, Volume 20, Issue 3, pp 375-379
Date: 27 May 2009

Combination of Bypassing Stomach and Vagus Dissection in High-Fat Diet-Induced Obese Rats—A Long-Term Investigation

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Abstract

Background

Gastric bypass is the most popular technique in obesity therapy. We hypothesize that bypass surgery can help to control the body weight in morbid obesity, and this effect can be enhanced by vagus dissection.

Methods

Thirty-six Wistar rats were used in this investigation. They were randomly allocated into six groups. Rats in the gastric bypass group (GB1 and GB2) and the bypass with vagus dissection group (VD1 and VD2) received surgery. Rats in the control group (CO1 and CO2) received sham operation. Twenty days later, rats in the CO1, GB1, and VD1 groups were killed and data on body weights, food intakes, fasting glucose, plasma ghrelin and leptin levels, and GHS-R1a and leptin receptor protein expression in the hypothalamus were collected and summarized. One hundred days later, rats in the CO2, GB2, and VD2 groups were also killed and the same experiments were repeated.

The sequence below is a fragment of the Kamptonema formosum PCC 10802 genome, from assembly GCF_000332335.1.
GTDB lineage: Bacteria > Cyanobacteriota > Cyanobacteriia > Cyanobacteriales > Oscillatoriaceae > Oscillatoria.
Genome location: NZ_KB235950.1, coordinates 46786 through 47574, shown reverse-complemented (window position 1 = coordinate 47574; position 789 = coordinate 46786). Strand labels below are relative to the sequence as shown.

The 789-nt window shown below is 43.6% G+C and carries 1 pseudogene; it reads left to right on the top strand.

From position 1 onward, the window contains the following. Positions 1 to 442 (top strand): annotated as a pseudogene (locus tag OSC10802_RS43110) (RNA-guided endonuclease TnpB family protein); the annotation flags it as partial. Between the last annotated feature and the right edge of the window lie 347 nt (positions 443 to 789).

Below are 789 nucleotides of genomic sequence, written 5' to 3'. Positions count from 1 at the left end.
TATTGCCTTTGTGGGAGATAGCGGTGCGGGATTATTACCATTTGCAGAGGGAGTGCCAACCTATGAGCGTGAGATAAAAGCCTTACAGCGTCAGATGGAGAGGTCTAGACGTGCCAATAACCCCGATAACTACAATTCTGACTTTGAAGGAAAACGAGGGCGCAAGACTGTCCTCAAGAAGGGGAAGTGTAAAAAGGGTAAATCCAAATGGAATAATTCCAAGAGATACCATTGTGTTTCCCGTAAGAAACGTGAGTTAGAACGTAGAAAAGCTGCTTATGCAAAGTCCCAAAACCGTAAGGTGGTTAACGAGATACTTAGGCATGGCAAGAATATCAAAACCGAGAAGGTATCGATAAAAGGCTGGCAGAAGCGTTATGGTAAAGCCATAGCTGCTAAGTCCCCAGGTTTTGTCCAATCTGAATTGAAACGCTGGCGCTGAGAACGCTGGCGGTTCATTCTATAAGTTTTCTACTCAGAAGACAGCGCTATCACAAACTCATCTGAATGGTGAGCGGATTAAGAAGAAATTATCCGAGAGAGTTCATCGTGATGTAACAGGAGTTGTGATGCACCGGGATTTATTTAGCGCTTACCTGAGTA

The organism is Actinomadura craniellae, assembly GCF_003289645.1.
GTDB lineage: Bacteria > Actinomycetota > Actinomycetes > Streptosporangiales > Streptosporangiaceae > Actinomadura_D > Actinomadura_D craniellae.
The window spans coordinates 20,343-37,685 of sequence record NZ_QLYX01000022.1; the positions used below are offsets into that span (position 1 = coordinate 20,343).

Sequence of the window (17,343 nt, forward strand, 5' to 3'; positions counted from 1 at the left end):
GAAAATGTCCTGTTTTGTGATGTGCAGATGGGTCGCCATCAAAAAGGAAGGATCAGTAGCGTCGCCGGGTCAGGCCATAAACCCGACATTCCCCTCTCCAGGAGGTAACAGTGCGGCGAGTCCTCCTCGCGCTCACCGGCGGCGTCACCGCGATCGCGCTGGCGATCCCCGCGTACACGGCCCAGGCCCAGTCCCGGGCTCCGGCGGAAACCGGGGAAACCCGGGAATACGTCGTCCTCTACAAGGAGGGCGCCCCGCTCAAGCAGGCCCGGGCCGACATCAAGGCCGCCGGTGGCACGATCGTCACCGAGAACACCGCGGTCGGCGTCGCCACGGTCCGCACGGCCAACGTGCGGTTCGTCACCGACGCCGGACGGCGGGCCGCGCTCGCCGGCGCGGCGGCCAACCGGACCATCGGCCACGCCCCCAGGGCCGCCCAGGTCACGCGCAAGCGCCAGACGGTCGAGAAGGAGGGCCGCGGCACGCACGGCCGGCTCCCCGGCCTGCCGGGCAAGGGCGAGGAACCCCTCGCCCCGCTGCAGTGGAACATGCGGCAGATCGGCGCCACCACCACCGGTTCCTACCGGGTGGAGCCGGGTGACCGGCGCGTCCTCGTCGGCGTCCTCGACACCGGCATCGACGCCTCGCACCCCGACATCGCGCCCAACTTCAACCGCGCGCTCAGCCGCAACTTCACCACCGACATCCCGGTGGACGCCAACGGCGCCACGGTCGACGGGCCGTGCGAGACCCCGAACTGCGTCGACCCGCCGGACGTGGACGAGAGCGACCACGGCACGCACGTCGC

Results

Body weights of rats were 258 ± 4.2 and 232 ± 2.4 g in the GB1 and VD1 groups, respectively, much lower than the CO1 group (303 ± 6.9 g). Body weights of rats were 316 ± 12.3 and 315 ± 10.3 g in the GB2 and VD2 groups, respectively, much lower than the CO2 group. Food intake in the VD1 group was lower than in the GB1 group, while there were no statistical differences between the VD2 and GB2 groups. Fasting glucose in the GB1 and GB2 groups was much lower than the CO1 and CO2 groups. Plasma ghrelin concentrations were much lower in the GB1 and VD1 groups compared to the CO1 group. One hundred days after surgery, the ghrelin concentrations in the GB2 and VD2 groups were also much lower than the CO2 group. Leptin concentrations decreased significantly with weight loss after bypass surgery. GHS-R1a protein expression in the hypothalamus was much lower in the GB1 and VD1 groups compared to the CO1 group. GHS-R1a protein expressions in the GB2 and VD2 groups were lower than the CO2 group. There were no statistical differences in leptin receptor expression in the hypothalamus (not shown).

Conclusion

Vagus nerve dissection is effective on body weight control in the early stage, but not in the long term. The hypothalamus is important in weight control by modulating ghrelin and leptin expressions. Bypass surgery can modulate the expression of ghrelin and its receptor. Leptin is also modulated by bypass surgery.